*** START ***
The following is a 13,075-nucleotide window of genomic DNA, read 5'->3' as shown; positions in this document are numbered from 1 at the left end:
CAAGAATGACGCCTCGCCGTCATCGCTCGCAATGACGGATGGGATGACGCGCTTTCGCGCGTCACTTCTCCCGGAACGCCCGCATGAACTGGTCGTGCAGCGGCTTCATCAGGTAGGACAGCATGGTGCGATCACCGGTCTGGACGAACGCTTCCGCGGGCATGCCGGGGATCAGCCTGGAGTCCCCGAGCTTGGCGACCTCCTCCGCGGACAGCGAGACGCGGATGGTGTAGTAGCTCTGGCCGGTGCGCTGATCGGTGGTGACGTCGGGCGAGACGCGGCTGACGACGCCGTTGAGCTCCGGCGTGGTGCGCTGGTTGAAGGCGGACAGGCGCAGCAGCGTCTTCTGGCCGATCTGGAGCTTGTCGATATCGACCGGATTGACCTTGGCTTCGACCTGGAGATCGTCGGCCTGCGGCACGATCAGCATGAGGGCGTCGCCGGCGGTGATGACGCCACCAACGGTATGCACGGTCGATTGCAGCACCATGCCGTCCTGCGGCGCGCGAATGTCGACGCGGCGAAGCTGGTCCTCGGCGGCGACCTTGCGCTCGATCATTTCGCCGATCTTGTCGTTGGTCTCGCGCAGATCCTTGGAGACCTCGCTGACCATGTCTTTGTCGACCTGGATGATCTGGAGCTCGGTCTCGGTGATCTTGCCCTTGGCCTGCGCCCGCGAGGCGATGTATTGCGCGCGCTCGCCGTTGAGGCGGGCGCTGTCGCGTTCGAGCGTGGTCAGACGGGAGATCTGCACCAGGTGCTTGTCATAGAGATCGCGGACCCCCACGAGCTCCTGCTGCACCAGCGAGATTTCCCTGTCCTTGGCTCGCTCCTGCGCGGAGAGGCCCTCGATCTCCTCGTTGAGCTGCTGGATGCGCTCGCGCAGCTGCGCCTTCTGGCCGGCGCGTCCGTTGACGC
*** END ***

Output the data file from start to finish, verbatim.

The following is a 13,075-nucleotide window of genomic DNA, read 5'->3' as shown; positions in this document are numbered from 1 at the left end:
CAAGAATGACGCCTCGCCGTCATCGCTCGCAATGACGGATGGGATGACGCGCTTTCGCGCGTCACTTCTCCCGGAACGCCCGCATGAACTGGTCGTGCAGCGGCTTCATCAGGTAGGACAGCATGGTGCGATCACCGGTCTGGACGAACGCTTCCGCGGGCATGCCGGGGATCAGCCTGGAGTCCCCGAGCTTGGCGACCTCCTCCGCGGACAGCGAGACGCGGATGGTGTAGTAGCTCTGGCCGGTGCGCTGATCGGTGGTGACGTCGGGCGAGACGCGGCTGACGACGCCGTTGAGCTCCGGCGTGGTGCGCTGGTTGAAGGCGGACAGGCGCAGCAGCGTCTTCTGGCCGATCTGGAGCTTGTCGATATCGACCGGATTGACCTTGGCTTCGACCTGGAGATCGTCGGCCTGCGGCACGATCAGCATGAGGGCGTCGCCGGCGGTGATGACGCCACCAACGGTATGCACGGTCGATTGCAGCACCATGCCGTCCTGCGGCGCGCGAATGTCGACGCGGCGAAGCTGGTCCTCGGCGGCGACCTTGCGCTCGATCATTTCGCCGATCTTGTCGTTGGTCTCGCGCAGATCCTTGGAGACCTCGCTGACCATGTCTTTGTCGACCTGGATGATCTGGAGCTCGGTCTCGGTGATCTTGCCCTTGGCCTGCGCCCGCGAGGCGATGTATTGCGCGCGCTCGCCGTTGAGGCGGGCGCTGTCGCGTTCGAGCGTGGTCAGACGGGAGATCTGCACCAGGTGCTTGTCATAGAGATCGCGGACCCCCACGAGCTCCTGCTGCACCAGCGAGATTTCCCTGTCCTTGGCTCGCTCCTGCGCGGAGAGGCCCTCGATCTCCTCGTTGAGCTGCTGGATGCGCTCGCGCAGCTGCGCCTTCTGGCCGGCGCGTCCGTTGACGC